Dutch Passion Frisian Dew has become a favourite strain for many outdoor growers. It is a hybrid of a Super Skunk female and a Purple Star male which was selectively bred over several years in the ‘Friesland’ district in the north of The Netherlands to produce a stable variety tough enough for the outdoor Northern European climate.
In this weeks blog, Belgian growers grew 16 Frisian Dew plants in a greenhouse in Belgium during the summer of 2013. The Frisian Dew plants thrived in the expert hands of some highly experienced growers who had provided top quality growing conditions in a large greenhouse. The Frisian Dew plants grew to huge proportions, 4 metres tall and 3.5metres wide, with average yields of 2kg per plant of dried cannabis. It was a staggering result and one of the best Frisian Dew grows we have seen. The belgian growers showed how well Frisian Dew can yield, even in relatively northern latitudes.
The following comments and photographs come from the growing team.
Above and below, Dutch Passion Frisian Dew. Massive individual plants.
“We stand by our principles:
- Organic grown bud (know what you grow/smoke)
- No public nuisance (abide by the law)
- No minors, no hard drugs (duh!)
- Educate the people and lobby for regulation”
“A glasshouse grow combines indoor quality with huge outdoor yields, for a minimal cost. Some connoisseurs even argue the quality of the smoke is better when grown under the sun. While this is fairly subjective, the objective fact is that a fuller spectrum of terpenes, flavonoids and cannabinoids can be developed when growing under the sun instead of HPS-lights.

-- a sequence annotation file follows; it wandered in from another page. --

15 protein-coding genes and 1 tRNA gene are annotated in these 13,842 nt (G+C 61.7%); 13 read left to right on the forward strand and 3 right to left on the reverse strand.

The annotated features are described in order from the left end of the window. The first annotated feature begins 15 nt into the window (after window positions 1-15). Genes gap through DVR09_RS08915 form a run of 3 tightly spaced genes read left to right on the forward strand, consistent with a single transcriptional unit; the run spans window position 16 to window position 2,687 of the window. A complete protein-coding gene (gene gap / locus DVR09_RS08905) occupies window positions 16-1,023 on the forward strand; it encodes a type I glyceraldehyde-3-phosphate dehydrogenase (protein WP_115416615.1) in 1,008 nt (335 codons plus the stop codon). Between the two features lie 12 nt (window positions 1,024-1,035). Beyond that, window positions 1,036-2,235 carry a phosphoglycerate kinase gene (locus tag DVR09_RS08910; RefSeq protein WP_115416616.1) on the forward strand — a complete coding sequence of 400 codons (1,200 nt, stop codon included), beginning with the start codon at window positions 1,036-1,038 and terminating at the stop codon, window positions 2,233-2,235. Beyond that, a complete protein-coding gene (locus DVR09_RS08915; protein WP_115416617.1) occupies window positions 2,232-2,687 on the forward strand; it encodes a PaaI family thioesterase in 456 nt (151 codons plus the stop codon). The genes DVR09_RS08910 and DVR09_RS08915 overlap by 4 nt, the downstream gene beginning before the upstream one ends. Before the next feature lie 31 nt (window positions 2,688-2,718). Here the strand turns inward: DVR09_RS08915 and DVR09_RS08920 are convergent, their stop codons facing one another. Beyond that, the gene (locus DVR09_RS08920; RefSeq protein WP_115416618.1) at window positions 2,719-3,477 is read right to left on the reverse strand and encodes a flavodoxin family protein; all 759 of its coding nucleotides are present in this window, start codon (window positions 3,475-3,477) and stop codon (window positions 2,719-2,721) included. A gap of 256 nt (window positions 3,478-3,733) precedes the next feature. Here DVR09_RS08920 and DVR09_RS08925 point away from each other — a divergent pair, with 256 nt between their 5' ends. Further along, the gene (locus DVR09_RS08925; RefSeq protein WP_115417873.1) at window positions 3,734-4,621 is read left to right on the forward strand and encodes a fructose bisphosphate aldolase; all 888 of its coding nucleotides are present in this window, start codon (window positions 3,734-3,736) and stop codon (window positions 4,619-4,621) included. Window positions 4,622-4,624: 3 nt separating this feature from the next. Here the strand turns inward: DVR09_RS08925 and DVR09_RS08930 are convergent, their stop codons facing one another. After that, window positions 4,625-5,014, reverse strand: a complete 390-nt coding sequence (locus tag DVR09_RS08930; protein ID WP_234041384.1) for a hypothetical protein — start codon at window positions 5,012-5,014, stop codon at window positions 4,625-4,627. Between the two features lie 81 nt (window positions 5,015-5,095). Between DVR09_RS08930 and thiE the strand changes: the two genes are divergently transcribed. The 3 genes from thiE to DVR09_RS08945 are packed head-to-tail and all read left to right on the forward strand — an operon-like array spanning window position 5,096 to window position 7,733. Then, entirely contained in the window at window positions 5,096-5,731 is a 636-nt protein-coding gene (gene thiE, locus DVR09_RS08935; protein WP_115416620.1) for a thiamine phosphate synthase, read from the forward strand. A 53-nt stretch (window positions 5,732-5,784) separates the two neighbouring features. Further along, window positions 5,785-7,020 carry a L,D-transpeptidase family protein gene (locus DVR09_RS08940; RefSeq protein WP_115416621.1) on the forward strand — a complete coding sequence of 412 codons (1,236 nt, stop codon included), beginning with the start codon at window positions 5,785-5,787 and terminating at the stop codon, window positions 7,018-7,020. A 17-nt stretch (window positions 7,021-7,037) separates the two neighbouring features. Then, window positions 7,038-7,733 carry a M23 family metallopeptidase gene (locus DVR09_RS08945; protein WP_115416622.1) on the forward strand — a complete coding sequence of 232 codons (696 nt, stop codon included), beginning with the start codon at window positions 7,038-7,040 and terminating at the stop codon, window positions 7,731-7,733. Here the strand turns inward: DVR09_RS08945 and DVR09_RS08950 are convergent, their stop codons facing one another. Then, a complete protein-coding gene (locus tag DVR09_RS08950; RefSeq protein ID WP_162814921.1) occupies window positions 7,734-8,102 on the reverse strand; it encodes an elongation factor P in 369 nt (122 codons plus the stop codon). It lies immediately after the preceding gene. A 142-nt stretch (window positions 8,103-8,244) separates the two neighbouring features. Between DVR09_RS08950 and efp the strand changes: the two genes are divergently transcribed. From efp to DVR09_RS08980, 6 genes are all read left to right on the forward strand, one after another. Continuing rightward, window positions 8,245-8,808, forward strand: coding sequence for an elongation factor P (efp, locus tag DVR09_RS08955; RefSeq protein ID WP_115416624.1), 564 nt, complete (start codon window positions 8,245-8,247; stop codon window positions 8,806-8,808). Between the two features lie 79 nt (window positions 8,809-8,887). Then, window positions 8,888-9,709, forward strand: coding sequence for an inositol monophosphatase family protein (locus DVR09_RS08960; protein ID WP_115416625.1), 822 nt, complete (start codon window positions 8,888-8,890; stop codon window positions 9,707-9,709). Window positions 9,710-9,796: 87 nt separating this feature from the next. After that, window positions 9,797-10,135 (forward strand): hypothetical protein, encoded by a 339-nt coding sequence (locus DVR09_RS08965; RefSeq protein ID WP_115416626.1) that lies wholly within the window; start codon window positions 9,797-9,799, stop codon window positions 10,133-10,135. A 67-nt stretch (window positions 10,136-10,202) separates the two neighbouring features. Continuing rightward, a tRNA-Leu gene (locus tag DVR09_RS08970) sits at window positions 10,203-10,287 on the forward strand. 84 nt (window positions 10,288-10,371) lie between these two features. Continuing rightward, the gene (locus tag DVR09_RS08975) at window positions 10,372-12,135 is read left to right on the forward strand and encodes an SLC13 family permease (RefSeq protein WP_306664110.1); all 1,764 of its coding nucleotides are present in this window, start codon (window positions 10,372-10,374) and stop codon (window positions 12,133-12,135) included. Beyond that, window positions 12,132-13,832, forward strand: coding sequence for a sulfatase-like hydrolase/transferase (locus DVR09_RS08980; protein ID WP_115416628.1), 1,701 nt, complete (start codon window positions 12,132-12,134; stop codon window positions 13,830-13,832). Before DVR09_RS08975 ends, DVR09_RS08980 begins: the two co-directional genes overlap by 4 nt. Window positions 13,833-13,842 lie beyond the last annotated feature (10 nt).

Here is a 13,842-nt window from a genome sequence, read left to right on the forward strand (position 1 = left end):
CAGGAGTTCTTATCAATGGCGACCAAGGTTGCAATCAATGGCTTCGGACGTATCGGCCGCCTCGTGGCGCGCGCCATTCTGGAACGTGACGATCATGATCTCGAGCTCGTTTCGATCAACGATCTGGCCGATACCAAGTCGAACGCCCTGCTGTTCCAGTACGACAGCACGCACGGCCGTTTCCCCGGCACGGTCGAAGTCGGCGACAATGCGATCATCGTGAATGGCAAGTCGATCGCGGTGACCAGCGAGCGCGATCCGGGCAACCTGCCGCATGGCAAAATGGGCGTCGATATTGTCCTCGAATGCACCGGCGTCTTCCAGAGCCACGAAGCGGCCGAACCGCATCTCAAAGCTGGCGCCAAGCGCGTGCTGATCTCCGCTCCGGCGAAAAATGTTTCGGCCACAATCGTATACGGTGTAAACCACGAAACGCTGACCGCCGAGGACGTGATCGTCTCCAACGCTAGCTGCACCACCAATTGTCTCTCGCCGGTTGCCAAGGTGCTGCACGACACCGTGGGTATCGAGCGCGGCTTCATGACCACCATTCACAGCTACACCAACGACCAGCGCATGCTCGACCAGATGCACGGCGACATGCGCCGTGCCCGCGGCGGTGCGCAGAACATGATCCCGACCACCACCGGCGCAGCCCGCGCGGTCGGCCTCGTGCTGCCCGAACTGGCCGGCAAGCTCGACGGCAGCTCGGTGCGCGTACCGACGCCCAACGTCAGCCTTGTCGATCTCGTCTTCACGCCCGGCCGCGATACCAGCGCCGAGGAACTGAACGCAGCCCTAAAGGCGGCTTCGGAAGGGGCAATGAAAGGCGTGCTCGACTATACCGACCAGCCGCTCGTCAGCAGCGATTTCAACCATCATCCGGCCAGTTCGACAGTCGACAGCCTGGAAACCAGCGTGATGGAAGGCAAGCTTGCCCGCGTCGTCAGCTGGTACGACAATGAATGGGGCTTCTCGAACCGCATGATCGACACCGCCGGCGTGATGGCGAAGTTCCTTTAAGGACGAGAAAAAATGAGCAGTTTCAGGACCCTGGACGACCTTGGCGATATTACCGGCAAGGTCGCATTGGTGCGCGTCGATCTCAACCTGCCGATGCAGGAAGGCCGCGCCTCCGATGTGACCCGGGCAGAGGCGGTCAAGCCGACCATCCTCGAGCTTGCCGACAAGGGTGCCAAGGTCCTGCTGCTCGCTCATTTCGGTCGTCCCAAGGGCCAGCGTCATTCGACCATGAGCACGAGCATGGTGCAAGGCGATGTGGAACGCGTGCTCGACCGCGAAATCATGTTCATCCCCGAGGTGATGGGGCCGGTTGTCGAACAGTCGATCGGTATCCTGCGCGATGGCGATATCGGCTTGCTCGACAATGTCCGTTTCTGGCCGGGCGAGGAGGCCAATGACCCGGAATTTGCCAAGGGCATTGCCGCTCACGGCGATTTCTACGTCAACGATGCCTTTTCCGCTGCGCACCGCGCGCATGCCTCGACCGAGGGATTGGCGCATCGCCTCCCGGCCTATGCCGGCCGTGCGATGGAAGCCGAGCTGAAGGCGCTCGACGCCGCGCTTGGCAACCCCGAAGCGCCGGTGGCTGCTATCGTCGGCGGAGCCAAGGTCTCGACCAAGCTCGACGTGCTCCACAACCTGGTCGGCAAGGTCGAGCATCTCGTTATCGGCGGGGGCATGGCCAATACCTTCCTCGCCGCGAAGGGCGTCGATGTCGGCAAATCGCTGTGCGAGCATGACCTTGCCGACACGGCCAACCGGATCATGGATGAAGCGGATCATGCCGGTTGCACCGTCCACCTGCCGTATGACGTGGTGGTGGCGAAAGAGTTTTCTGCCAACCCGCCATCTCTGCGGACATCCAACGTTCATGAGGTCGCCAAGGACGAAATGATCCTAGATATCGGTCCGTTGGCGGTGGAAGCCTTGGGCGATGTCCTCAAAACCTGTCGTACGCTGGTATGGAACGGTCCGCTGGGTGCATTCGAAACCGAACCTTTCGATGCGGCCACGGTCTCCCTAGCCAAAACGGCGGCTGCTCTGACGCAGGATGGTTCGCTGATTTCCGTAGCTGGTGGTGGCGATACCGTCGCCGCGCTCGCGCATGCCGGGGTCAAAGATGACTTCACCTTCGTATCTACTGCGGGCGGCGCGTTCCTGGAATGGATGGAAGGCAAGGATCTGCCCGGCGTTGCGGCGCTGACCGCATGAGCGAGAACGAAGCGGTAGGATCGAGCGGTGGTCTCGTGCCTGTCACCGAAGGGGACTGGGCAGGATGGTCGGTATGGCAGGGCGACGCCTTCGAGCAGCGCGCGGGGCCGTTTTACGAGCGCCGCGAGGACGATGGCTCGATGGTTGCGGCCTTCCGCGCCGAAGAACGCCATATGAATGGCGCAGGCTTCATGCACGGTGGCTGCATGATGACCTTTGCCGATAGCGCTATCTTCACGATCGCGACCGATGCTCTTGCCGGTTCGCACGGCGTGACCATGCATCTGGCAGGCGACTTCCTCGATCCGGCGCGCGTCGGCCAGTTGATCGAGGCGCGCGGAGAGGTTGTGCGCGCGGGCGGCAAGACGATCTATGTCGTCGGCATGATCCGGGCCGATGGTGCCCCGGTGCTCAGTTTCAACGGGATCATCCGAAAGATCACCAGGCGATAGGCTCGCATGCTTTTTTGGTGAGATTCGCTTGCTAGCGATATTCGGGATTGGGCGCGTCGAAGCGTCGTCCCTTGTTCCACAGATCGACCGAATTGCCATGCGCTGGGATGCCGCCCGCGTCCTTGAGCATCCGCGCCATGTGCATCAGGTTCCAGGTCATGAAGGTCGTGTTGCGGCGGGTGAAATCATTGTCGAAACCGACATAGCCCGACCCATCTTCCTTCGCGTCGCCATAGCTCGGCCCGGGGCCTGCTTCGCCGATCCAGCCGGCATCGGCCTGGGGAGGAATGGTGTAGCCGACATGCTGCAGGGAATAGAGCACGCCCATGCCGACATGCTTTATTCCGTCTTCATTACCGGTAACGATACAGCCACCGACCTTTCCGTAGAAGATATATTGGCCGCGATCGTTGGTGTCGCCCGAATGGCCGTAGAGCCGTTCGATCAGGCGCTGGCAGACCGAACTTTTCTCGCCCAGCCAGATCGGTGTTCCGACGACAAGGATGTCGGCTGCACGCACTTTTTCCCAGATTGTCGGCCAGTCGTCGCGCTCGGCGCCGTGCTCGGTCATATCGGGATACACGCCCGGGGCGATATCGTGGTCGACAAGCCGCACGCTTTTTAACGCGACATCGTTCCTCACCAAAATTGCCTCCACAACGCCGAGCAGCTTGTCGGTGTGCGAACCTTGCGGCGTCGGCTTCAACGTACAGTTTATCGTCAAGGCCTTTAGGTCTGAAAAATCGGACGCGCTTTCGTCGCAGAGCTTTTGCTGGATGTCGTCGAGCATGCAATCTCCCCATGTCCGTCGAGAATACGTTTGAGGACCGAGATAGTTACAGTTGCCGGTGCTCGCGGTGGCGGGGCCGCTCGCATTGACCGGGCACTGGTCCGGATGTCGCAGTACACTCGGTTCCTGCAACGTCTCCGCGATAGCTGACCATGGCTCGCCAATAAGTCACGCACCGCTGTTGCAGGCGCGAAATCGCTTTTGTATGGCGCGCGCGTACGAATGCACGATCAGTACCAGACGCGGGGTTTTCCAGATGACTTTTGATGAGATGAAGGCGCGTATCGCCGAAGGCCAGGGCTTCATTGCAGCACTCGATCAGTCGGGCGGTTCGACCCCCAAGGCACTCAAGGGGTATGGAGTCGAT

I’ve seen glasshouse grows that rival even the best indoor quality bud (believe me when I say I’ve seen and smoked plenty of excellent quality indoor grown strains over the last couple of years), so why waste a ton of money and energy? Not a lot of growers are aware of the ecological footprint of one gram of indoor produced bud. I can tell you: you really don’t want to know!”
Above, beautiful resin-coated Frisian Dew buds. Frisian Dew produces both green and purple phenotypes.
Above, Early season photograph of the young Frisian Dew plants
Above, maturing Frisian Dew plants enjoying the summer sunshine
“A lot of work was needed to clean it. The soil in the glasshouse was made up of lime, clay and sand, with mostly hard clay. It’s a hard soil, but very nutritious. When improved with good organic soil, it will be heaven for the plants. First, we’ll till the soil, scoop away the salty top layer, and mix in some sand (for drainage purposes). Then, we’ll pour in a single layer of organic soil, added with another 2 layers of organic soil, lime, bat guano, mycorrhizae and perlite. Finally the top layer will be added. In this top layer, clover will be planted as a cover crop. Her nitrogen-fixing properties will provide the plants with nitrogen from the air that is made available for up-take through the roots of the Cannabis plant. Clover roots will form symbiotic relationships with Cannabis roots. When you harvest, you simply till the top layer of the soil and mix it in under a new layer of fresh organic soil. The clover will break down and will serve as nutrient for the next plants (‘green manure’). Another nice touch of this cover crop is that it will prevent soil dust from spreading in the air on a hot day and prevent the soil from drying out.”